Here is a small bit of trivia you may not know… Actress Hedy Lamarr (1914-2000) “The Most Beautiful Girl of the Century” Had Czech Roots. Her maternal grandfather: Carl Moritz Leopold Lichtwitz (1855-1928) was born in Opava, Moravia. She was not only beautiful but also quite brilliant, as this post will show.
In 1933, a beautiful, young Austrian woman took off her clothes for a movie director. She ran through the woods, naked. She swam in a lake, naked. Pushing well beyond the social norms of the period.
The most popular movie in 1933 was King Kong. But everyone in Hollywood was talking about that other scandalous movie with the gorgeous, young Austrian woman.
Louis B. Mayer, of the giant studio MGM, said she was the most beautiful woman in the world.
The film was banned practically everywhere, which of course made it even more popular and valuable. Mussolini reportedly refused to sell his copy at any price.
The star of the film, called Ecstasy, was Hedwig Eva Maria Kiesler. In this film, she was the first movie star to simulate a female orgasm onscreen.
She said the secret of her beauty was “to stand there and look stupid.”
In reality, Kiesler was anything but stupid.
She was a genius.
She’d grown up as the only child of a prominent Jewish banker. Her upbringing was privileged, but her interest in understanding how things worked was sparked by long walks through the woods outside Vienna with her father. “Whenever they went together, he explained to her how everything worked,” her biographer Richard Rhodes explained in 2013, “from printing presses to streetcars”.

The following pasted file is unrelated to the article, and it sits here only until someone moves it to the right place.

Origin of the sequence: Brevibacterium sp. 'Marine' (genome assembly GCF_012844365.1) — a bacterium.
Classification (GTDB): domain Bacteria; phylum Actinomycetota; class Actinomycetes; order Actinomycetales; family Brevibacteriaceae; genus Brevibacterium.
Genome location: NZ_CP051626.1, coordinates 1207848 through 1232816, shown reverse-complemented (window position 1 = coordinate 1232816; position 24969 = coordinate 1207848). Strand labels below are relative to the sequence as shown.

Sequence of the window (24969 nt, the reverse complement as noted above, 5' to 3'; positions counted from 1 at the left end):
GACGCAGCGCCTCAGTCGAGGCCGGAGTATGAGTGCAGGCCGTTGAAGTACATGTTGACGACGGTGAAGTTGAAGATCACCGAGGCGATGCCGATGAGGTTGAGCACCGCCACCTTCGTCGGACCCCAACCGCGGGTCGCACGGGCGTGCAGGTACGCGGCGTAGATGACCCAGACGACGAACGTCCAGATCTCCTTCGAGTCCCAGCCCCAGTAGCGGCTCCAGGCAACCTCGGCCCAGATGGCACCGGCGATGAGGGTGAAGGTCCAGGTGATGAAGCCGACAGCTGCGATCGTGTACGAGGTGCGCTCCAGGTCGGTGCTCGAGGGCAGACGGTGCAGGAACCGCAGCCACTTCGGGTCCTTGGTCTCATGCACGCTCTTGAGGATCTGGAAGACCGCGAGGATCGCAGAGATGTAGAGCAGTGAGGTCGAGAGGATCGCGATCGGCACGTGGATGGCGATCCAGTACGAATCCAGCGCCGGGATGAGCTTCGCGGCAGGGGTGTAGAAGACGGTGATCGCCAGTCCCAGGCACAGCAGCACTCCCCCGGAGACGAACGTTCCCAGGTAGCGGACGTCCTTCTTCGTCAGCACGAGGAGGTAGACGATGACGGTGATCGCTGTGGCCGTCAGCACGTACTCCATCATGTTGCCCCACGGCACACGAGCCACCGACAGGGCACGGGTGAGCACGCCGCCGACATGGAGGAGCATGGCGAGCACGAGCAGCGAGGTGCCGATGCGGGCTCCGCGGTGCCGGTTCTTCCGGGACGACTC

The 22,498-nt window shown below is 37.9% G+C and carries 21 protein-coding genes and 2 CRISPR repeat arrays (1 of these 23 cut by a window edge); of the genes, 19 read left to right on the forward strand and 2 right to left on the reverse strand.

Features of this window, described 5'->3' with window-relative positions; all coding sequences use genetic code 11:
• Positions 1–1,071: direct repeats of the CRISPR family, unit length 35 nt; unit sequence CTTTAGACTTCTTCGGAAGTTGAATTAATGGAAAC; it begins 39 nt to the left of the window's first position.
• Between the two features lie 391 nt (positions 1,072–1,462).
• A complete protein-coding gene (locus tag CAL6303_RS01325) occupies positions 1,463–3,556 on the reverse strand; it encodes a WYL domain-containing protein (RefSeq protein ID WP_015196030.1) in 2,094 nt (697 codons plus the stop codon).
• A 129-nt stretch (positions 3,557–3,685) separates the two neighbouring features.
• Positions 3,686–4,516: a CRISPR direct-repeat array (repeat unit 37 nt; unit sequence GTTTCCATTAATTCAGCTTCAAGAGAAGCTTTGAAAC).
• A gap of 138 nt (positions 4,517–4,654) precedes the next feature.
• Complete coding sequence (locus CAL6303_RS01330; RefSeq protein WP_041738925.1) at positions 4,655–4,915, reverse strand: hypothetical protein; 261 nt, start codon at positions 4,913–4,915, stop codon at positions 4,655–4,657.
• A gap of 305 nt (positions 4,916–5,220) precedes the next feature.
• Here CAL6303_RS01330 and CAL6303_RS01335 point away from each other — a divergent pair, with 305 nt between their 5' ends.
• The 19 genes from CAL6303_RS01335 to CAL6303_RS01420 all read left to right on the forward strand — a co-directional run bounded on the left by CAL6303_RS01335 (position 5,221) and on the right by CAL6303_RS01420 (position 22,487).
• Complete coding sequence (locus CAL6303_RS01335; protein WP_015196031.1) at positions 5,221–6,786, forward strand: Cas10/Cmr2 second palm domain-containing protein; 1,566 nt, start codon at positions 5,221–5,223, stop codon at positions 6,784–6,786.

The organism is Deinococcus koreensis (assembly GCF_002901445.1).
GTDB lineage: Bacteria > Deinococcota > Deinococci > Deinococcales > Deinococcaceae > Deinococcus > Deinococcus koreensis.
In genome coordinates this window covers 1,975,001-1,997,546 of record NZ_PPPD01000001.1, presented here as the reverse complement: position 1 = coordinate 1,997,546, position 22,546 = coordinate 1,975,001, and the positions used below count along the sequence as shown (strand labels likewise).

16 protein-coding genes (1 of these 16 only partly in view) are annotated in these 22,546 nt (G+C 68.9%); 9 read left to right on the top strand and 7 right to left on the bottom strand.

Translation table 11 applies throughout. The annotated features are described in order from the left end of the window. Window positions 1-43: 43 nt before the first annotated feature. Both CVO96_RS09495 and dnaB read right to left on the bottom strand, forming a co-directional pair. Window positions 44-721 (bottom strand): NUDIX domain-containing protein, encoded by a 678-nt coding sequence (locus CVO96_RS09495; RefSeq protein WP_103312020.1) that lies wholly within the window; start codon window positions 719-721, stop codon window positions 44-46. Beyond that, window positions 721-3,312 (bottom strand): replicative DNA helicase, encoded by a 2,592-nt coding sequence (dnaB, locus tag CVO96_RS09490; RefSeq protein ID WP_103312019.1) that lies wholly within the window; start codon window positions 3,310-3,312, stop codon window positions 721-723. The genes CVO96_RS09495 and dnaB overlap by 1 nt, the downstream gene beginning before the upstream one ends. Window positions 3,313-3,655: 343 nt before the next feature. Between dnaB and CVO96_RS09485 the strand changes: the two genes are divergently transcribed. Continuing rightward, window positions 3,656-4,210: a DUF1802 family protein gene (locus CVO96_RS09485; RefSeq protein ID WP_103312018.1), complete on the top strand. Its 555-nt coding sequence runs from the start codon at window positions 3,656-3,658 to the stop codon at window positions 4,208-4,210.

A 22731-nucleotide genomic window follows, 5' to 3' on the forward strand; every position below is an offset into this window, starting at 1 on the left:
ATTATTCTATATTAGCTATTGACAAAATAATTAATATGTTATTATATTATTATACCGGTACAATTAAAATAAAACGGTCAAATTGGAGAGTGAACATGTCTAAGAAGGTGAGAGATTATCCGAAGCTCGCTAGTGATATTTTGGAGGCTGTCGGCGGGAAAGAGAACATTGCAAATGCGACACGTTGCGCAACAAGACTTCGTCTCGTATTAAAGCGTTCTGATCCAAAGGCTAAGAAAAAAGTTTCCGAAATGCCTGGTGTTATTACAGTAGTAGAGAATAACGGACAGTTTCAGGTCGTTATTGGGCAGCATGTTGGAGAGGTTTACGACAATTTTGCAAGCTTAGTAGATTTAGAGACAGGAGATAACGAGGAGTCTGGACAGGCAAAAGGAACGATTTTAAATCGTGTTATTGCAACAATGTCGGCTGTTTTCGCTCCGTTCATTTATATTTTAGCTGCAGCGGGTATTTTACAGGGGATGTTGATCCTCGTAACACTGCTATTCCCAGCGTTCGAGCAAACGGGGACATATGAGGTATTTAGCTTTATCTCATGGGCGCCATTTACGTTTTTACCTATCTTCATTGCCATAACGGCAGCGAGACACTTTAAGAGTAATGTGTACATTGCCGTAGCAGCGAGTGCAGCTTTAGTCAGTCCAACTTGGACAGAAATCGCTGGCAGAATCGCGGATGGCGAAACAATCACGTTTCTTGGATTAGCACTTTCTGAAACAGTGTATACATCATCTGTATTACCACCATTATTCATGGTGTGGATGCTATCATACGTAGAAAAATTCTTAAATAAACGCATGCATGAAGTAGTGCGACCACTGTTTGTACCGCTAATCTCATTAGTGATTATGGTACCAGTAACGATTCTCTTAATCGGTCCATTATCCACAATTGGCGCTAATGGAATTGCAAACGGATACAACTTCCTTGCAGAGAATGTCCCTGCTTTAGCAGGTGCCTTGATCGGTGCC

She was a math prodigy. She excelled at science. As she grew older, she became ruthless, using all the power her body and mind gave her.
Her beauty made her rich for a time. She is said to have made – and spent – $30 million in her life.
Lamarr didn’t like to drink or party, she preferred to invent in her free time.
She set up a desk with equipment and a drawing board in her Hollywood home for inventing. Her habits were also supported by her boyfriend, Howard Hughes, the millionaire businessman and philanthropist who declared Lamarr a “genius” after she suggested he made the wings of his planes less square, and more reflective of the aerodynamics of birds and fish.
But her greatest accomplishment resulted from her intellect, and her invention continues to shape the world we live in today.
You see, this young Austrian starlet would take one of the most valuable technologies ever developed right from under Hitler’s nose.
After fleeing to America, she did not only became a major Hollywood star. She used her intelligence to accomplish more…
Today, name sits on one of the most important patents ever granted by the U.S. Patent Office.
When you use your cell phone or, over the next few years, as you experience super-fast wireless Internet access (via something called “long-term evolution” or “LTE” technology), you’ll be using an extension of the technology a 20- year-old actress first conceived while sitting at dinner with Hitler.
At the time she made Ecstasy, Kiesler was married to a wealthy fascist arms manufacturer and the third richest man in Austria. Friedrich Mandl was Austria’s leading arms maker. His firm would become a key supplier to the Nazis.